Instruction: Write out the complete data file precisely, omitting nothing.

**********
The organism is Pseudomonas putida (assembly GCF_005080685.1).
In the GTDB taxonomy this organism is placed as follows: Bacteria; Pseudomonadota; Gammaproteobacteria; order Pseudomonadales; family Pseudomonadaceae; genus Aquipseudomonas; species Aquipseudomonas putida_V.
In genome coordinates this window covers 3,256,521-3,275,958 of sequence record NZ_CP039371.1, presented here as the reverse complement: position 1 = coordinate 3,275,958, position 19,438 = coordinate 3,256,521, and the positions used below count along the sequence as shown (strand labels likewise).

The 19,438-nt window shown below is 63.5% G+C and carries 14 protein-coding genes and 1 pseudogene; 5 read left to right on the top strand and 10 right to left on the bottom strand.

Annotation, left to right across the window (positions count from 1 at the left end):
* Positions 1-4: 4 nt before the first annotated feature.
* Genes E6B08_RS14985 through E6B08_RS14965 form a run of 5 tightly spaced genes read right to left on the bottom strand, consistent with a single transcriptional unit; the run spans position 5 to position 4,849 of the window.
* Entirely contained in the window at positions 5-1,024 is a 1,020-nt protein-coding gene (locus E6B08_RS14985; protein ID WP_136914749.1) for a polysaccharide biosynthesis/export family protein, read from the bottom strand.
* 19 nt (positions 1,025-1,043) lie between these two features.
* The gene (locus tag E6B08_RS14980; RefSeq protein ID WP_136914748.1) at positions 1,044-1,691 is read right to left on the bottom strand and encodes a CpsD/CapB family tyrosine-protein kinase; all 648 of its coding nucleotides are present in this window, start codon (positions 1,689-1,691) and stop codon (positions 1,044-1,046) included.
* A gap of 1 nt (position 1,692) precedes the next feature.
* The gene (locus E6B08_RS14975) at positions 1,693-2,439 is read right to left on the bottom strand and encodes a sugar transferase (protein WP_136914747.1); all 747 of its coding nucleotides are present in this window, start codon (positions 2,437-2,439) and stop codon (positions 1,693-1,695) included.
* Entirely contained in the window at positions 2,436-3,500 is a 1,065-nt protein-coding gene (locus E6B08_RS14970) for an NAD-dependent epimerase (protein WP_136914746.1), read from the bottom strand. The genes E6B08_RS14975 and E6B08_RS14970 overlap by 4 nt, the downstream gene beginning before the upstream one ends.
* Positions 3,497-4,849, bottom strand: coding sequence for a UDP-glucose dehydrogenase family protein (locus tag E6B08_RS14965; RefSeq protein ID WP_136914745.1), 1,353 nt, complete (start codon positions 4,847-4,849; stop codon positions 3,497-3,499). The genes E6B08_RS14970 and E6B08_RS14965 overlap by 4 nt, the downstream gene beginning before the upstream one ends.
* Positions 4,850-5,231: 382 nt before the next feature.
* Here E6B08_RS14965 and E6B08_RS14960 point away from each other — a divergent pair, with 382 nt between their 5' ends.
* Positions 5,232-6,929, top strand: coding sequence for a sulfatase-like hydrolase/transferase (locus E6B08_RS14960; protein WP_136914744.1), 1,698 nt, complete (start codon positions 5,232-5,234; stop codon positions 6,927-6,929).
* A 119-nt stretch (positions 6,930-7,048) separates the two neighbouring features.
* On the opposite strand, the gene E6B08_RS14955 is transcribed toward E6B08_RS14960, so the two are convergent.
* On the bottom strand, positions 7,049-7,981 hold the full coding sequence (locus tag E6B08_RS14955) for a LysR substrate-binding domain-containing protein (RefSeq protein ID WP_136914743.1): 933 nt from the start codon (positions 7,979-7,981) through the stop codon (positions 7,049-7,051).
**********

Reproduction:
The organism is Pseudomonas putida (assembly GCF_005080685.1).
In the GTDB taxonomy this organism is placed as follows: Bacteria; Pseudomonadota; Gammaproteobacteria; order Pseudomonadales; family Pseudomonadaceae; genus Aquipseudomonas; species Aquipseudomonas putida_V.
In genome coordinates this window covers 3,256,521-3,275,958 of sequence record NZ_CP039371.1, presented here as the reverse complement: position 1 = coordinate 3,275,958, position 19,438 = coordinate 3,256,521, and the positions used below count along the sequence as shown (strand labels likewise).

The 19,438-nt window shown below is 63.5% G+C and carries 14 protein-coding genes and 1 pseudogene; 5 read left to right on the top strand and 10 right to left on the bottom strand.

Annotation, left to right across the window (positions count from 1 at the left end):
* Positions 1-4: 4 nt before the first annotated feature.
* Genes E6B08_RS14985 through E6B08_RS14965 form a run of 5 tightly spaced genes read right to left on the bottom strand, consistent with a single transcriptional unit; the run spans position 5 to position 4,849 of the window.
* Entirely contained in the window at positions 5-1,024 is a 1,020-nt protein-coding gene (locus E6B08_RS14985; protein ID WP_136914749.1) for a polysaccharide biosynthesis/export family protein, read from the bottom strand.
* 19 nt (positions 1,025-1,043) lie between these two features.
* The gene (locus tag E6B08_RS14980; RefSeq protein ID WP_136914748.1) at positions 1,044-1,691 is read right to left on the bottom strand and encodes a CpsD/CapB family tyrosine-protein kinase; all 648 of its coding nucleotides are present in this window, start codon (positions 1,689-1,691) and stop codon (positions 1,044-1,046) included.
* A gap of 1 nt (position 1,692) precedes the next feature.
* The gene (locus E6B08_RS14975) at positions 1,693-2,439 is read right to left on the bottom strand and encodes a sugar transferase (protein WP_136914747.1); all 747 of its coding nucleotides are present in this window, start codon (positions 2,437-2,439) and stop codon (positions 1,693-1,695) included.
* Entirely contained in the window at positions 2,436-3,500 is a 1,065-nt protein-coding gene (locus E6B08_RS14970) for an NAD-dependent epimerase (protein WP_136914746.1), read from the bottom strand. The genes E6B08_RS14975 and E6B08_RS14970 overlap by 4 nt, the downstream gene beginning before the upstream one ends.
* Positions 3,497-4,849, bottom strand: coding sequence for a UDP-glucose dehydrogenase family protein (locus tag E6B08_RS14965; RefSeq protein ID WP_136914745.1), 1,353 nt, complete (start codon positions 4,847-4,849; stop codon positions 3,497-3,499). The genes E6B08_RS14970 and E6B08_RS14965 overlap by 4 nt, the downstream gene beginning before the upstream one ends.
* Positions 4,850-5,231: 382 nt before the next feature.
* Here E6B08_RS14965 and E6B08_RS14960 point away from each other — a divergent pair, with 382 nt between their 5' ends.
* Positions 5,232-6,929, top strand: coding sequence for a sulfatase-like hydrolase/transferase (locus E6B08_RS14960; protein WP_136914744.1), 1,698 nt, complete (start codon positions 5,232-5,234; stop codon positions 6,927-6,929).
* A 119-nt stretch (positions 6,930-7,048) separates the two neighbouring features.
* On the opposite strand, the gene E6B08_RS14955 is transcribed toward E6B08_RS14960, so the two are convergent.
* On the bottom strand, positions 7,049-7,981 hold the full coding sequence (locus tag E6B08_RS14955) for a LysR substrate-binding domain-containing protein (RefSeq protein ID WP_136914743.1): 933 nt from the start codon (positions 7,979-7,981) through the stop codon (positions 7,049-7,051).